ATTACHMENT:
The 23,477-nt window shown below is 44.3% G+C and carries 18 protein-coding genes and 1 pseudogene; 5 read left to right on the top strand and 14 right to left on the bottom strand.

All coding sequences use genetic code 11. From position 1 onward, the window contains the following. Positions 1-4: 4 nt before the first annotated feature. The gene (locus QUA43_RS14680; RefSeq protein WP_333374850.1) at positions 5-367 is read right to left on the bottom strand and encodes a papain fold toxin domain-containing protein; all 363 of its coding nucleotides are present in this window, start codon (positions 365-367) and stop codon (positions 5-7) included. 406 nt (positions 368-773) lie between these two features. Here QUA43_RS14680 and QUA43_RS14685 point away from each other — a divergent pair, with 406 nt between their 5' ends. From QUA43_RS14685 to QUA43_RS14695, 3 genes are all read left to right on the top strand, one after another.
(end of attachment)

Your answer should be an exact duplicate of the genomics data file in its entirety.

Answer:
The 23,477-nt window shown below is 44.3% G+C and carries 18 protein-coding genes and 1 pseudogene; 5 read left to right on the top strand and 14 right to left on the bottom strand.

All coding sequences use genetic code 11. From position 1 onward, the window contains the following. Positions 1-4: 4 nt before the first annotated feature. The gene (locus QUA43_RS14680; RefSeq protein WP_333374850.1) at positions 5-367 is read right to left on the bottom strand and encodes a papain fold toxin domain-containing protein; all 363 of its coding nucleotides are present in this window, start codon (positions 365-367) and stop codon (positions 5-7) included. 406 nt (positions 368-773) lie between these two features. Here QUA43_RS14680 and QUA43_RS14685 point away from each other — a divergent pair, with 406 nt between their 5' ends. From QUA43_RS14685 to QUA43_RS14695, 3 genes are all read left to right on the top strand, one after another.